When we’re on a Zoom call, our eyes remain fixed on the screen and on the speaker. This is an unnatural lock-on stare. And, coupled with the unnaturally large size of faces on our screens – it can make for a very stressful experience, if you’re the speaker.
And of course, if you have a really large screen, faces appear even bigger. And so our brains interpret this as being in close contact with or having someone in our personal space. In real life, this would translate to either intimacy or conflict.
How do we reduce this?
Prof Bailenson suggests reducing the size of the Zoom window in relation to your screen’s size. He also suggests using an external keyboard. This creates physical space (and a psychological barrier) between you and the screen.
Usually if we’re on the phone, we can get up and move around but if you’re on a Zoom call you’re frozen in one spot. You don’t have the same opportunity to move around and this isn’t beneficial.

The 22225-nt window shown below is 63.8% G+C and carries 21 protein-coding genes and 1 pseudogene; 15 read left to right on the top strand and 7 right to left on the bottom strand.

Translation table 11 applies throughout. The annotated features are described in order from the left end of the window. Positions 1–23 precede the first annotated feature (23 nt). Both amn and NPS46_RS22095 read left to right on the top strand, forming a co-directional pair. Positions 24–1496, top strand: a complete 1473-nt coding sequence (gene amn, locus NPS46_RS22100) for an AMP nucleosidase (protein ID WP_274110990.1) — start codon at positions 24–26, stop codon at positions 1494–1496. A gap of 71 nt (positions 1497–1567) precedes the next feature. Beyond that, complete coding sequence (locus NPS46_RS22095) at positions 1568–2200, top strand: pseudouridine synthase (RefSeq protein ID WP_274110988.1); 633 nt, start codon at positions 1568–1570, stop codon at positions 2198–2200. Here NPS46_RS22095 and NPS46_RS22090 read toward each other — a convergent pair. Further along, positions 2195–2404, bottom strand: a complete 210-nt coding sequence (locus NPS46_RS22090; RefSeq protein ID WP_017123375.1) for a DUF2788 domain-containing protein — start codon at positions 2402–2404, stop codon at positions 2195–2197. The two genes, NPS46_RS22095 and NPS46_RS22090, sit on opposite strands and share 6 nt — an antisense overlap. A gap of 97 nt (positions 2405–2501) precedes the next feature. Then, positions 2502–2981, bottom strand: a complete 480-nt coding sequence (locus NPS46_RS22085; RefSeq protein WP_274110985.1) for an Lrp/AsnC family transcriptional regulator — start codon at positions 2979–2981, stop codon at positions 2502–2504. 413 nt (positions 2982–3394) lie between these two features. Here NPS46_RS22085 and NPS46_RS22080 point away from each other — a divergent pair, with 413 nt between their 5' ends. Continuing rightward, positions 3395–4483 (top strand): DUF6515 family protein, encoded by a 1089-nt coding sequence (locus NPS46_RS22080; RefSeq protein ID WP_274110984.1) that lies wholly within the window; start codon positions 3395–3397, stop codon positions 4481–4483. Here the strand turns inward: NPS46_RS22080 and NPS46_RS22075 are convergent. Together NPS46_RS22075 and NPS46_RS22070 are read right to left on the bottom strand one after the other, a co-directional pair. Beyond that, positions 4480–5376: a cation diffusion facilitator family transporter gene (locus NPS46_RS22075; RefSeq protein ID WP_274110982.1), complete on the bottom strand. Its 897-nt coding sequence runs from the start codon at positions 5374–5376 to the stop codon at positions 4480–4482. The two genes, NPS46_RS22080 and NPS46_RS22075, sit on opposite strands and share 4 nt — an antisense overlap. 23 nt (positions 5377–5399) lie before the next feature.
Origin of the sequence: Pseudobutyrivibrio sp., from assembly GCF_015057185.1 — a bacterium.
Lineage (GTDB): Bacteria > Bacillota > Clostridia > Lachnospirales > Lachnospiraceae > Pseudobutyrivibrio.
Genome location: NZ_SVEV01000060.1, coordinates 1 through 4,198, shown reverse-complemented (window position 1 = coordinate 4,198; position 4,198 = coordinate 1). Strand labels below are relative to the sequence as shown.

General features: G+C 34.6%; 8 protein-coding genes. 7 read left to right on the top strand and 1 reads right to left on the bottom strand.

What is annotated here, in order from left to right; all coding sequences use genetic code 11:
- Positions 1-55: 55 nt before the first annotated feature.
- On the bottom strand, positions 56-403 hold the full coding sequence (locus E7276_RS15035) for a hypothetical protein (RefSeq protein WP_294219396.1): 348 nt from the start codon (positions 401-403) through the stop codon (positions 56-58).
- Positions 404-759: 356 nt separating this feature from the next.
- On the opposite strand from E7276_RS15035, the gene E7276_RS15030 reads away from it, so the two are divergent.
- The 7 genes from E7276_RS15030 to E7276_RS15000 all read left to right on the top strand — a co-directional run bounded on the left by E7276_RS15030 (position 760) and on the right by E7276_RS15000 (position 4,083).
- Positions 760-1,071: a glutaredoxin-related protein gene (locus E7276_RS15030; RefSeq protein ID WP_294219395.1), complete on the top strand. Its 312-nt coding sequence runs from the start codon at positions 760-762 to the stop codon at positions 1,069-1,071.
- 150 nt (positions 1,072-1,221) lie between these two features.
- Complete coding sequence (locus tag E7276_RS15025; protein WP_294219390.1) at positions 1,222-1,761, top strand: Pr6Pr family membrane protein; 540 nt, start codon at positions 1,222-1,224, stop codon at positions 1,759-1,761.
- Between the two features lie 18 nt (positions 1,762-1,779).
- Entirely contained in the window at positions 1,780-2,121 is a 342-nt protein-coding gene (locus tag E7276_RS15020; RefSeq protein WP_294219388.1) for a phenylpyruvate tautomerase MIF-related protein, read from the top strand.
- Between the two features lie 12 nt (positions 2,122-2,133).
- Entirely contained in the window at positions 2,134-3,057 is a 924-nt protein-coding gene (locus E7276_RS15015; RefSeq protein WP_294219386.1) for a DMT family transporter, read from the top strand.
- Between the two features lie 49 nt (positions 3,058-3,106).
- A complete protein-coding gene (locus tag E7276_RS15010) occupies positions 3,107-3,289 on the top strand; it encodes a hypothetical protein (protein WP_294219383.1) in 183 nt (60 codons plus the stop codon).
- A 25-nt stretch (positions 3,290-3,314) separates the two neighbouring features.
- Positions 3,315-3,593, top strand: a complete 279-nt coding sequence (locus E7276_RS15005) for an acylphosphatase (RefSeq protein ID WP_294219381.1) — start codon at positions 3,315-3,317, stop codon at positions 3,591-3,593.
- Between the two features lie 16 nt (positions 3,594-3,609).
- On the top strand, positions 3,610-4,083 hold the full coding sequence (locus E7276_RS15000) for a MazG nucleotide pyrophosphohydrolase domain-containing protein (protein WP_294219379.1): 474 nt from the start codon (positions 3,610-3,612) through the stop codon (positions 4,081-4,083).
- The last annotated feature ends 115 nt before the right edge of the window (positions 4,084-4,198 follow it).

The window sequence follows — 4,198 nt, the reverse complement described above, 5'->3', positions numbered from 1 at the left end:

In fact, research points to people moving around, performing better cognitively.
What’s the Fix?
It’s a good idea to establish ground rules that make it appropriate to turn off your video from time to time so you can get up and move around. We’ve already established that you perform better cognitively if you are up and moving around. When you’re off-camera you can get up, stretch, move around, fold the laundry or make a snack.
Mirror, Mirror on The….Screen
This is something I find incredibly annoying – constantly seeing myself on the screen. I find it very distracting and am super conscious of how I appear to others. Do I look engaged and interested?
And while I’m considering these questions, I’ve missed out on the last 2 or 3 minutes of the call.
Prof Bailenson mentions that constantly seeing yourself up on screen, larger-than-life and in excruciating details is akin to someone following you around with a mirror and holding it up so you can see your reflection constantly. Take it from me – it’s unnatural, and incredibly stressful.
Is it any wonder that research shows negative emotional consequences from constantly seeing yourself in a mirror.